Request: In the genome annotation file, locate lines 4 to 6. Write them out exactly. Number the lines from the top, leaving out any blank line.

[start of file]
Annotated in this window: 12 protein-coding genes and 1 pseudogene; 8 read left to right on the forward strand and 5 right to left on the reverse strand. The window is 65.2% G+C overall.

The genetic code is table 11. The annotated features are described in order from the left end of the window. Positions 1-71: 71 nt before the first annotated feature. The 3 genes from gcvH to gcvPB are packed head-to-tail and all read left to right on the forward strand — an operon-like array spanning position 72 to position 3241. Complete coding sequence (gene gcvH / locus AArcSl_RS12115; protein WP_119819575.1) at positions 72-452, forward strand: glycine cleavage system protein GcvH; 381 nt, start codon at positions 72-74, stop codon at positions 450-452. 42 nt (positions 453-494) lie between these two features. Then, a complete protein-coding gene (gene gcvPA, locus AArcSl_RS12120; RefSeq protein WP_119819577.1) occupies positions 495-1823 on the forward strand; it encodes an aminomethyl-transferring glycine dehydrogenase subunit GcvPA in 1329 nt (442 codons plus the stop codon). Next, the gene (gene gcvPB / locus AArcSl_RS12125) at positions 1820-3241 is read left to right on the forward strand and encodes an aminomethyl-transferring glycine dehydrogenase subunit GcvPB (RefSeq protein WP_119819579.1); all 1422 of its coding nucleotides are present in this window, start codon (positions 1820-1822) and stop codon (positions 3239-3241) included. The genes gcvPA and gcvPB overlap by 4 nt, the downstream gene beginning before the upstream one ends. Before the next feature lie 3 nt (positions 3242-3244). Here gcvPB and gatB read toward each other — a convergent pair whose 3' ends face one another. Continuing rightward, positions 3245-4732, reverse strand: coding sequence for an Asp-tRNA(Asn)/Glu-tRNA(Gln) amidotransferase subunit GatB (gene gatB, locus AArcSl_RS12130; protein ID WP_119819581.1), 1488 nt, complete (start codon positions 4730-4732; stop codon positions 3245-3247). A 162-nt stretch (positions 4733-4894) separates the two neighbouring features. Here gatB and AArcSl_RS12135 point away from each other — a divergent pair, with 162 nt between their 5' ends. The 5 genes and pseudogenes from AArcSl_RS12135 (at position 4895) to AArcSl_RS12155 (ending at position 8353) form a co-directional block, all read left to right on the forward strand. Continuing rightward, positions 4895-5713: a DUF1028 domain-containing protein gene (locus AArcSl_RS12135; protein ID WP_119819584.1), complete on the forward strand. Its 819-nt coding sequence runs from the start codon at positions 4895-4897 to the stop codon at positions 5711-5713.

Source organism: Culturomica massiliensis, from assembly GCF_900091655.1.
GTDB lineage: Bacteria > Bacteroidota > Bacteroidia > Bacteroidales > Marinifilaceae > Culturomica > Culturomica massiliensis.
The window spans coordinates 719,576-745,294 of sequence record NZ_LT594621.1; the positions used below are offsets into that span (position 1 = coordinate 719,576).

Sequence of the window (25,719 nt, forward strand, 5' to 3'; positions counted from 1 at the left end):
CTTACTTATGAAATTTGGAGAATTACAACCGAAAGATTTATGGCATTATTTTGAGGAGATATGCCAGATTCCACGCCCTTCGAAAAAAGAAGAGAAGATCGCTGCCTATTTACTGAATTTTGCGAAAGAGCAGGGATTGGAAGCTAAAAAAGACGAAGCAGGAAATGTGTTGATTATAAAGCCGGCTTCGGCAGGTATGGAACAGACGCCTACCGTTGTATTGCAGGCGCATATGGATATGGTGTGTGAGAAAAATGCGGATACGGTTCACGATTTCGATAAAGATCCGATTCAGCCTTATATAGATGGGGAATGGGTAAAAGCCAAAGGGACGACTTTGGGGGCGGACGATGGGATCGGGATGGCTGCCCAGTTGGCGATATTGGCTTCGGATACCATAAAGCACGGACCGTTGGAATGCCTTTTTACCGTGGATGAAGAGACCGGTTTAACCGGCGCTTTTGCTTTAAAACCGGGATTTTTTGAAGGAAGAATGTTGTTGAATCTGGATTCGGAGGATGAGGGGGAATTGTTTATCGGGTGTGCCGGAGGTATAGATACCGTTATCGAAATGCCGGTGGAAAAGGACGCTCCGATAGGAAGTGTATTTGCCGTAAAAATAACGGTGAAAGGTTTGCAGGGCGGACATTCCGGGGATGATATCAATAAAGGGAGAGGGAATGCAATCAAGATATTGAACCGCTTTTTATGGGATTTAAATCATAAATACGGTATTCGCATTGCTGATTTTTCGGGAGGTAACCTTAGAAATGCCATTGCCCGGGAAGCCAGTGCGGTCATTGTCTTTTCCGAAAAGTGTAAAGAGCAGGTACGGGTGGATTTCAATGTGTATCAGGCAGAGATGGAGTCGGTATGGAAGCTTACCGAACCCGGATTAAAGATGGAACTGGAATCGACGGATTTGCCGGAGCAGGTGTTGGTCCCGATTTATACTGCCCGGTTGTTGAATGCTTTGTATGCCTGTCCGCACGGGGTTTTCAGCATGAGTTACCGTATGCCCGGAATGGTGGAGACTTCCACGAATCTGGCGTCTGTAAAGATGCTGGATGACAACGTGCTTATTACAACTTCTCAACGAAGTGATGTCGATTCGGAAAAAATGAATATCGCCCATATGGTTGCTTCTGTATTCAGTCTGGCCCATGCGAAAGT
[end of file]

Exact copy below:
GTDB lineage: Bacteria > Bacteroidota > Bacteroidia > Bacteroidales > Marinifilaceae > Culturomica > Culturomica massiliensis.
The window spans coordinates 719,576-745,294 of sequence record NZ_LT594621.1; the positions used below are offsets into that span (position 1 = coordinate 719,576).

Sequence of the window (25,719 nt, forward strand, 5' to 3'; positions counted from 1 at the left end):